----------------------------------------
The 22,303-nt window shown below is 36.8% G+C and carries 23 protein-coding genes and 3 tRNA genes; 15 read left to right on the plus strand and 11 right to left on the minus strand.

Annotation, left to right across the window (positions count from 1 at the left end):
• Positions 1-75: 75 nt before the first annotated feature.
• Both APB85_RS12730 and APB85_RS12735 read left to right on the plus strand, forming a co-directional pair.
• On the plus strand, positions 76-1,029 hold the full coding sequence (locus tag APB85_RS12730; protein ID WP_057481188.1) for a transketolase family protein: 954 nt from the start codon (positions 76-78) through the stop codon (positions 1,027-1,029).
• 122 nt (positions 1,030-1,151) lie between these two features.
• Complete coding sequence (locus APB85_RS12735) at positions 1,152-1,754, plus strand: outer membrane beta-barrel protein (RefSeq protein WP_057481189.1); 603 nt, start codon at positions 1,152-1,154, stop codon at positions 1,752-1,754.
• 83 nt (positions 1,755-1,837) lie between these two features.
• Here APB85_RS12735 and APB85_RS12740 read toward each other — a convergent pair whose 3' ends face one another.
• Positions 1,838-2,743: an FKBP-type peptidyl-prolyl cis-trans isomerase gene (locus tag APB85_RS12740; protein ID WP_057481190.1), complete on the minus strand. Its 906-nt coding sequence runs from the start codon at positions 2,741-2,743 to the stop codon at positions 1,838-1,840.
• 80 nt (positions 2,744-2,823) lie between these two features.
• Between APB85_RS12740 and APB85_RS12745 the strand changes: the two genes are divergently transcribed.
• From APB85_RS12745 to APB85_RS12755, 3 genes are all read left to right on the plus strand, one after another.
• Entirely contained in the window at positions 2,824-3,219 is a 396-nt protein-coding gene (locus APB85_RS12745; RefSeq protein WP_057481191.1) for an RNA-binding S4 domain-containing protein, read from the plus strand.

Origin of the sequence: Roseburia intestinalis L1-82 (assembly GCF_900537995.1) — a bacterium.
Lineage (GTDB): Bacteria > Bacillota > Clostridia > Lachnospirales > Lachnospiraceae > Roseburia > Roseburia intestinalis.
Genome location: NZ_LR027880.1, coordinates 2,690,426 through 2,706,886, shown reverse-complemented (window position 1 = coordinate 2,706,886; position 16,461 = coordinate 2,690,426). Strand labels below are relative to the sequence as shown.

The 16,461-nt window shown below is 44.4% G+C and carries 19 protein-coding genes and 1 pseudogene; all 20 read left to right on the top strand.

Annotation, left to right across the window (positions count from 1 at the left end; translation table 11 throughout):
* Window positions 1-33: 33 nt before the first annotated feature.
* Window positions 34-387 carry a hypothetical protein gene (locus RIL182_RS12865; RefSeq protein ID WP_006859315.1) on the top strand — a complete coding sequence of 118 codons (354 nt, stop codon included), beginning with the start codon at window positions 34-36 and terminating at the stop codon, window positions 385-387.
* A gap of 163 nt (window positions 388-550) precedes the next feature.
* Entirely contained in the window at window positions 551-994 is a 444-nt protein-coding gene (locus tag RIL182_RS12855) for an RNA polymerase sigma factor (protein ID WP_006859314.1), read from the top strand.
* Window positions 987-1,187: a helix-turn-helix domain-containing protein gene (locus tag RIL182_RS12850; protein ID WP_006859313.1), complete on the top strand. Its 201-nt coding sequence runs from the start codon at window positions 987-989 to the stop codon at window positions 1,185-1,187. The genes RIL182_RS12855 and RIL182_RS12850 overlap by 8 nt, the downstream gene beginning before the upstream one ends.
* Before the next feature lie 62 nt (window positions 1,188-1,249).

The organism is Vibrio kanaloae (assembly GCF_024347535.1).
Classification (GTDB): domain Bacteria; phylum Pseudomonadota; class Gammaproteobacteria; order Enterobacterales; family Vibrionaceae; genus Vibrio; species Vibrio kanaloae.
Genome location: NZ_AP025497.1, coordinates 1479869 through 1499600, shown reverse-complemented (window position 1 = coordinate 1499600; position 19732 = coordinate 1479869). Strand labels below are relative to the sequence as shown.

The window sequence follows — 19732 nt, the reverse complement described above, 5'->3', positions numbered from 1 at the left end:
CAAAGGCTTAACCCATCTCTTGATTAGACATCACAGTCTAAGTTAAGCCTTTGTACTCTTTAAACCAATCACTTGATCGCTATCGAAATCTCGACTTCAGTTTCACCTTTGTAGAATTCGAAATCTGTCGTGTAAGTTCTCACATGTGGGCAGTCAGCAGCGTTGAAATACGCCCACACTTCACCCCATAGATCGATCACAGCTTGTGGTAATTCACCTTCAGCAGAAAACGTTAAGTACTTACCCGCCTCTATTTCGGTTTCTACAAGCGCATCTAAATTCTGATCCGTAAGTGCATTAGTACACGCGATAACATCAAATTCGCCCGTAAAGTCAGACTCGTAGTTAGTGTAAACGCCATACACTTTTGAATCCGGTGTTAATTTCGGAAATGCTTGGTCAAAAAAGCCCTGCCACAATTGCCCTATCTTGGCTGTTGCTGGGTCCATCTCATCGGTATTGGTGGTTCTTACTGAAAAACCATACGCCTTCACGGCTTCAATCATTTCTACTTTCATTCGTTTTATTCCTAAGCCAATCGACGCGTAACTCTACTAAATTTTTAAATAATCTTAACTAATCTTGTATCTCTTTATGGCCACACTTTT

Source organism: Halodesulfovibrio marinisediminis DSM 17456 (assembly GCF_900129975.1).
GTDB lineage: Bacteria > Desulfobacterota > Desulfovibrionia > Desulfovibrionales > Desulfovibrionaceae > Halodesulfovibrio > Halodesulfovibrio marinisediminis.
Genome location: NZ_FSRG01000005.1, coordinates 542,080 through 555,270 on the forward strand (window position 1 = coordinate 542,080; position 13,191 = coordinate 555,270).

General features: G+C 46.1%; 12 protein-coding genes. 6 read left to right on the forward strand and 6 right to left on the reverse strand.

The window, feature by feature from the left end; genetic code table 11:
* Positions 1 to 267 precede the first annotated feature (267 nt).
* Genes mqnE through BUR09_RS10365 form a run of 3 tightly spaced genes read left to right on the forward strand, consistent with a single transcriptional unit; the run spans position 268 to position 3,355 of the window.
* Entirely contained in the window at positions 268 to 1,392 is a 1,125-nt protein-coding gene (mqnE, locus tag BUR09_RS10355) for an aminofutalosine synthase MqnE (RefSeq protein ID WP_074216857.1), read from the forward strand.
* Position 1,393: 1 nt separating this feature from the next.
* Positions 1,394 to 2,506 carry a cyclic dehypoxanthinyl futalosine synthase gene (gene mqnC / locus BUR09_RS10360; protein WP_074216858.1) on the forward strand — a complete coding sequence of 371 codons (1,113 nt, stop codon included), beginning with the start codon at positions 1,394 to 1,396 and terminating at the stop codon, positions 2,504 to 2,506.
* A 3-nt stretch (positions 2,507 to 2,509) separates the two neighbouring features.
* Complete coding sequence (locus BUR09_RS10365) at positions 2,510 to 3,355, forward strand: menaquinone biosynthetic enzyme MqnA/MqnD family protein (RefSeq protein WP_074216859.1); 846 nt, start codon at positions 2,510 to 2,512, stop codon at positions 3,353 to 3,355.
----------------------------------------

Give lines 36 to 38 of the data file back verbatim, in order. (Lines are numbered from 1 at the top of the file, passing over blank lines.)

* Positions 1 to 267 precede the first annotated feature (267 nt).
* Genes mqnE through BUR09_RS10365 form a run of 3 tightly spaced genes read left to right on the forward strand, consistent with a single transcriptional unit; the run spans position 268 to position 3,355 of the window.
* Entirely contained in the window at positions 268 to 1,392 is a 1,125-nt protein-coding gene (mqnE, locus tag BUR09_RS10355) for an aminofutalosine synthase MqnE (RefSeq protein ID WP_074216857.1), read from the forward strand.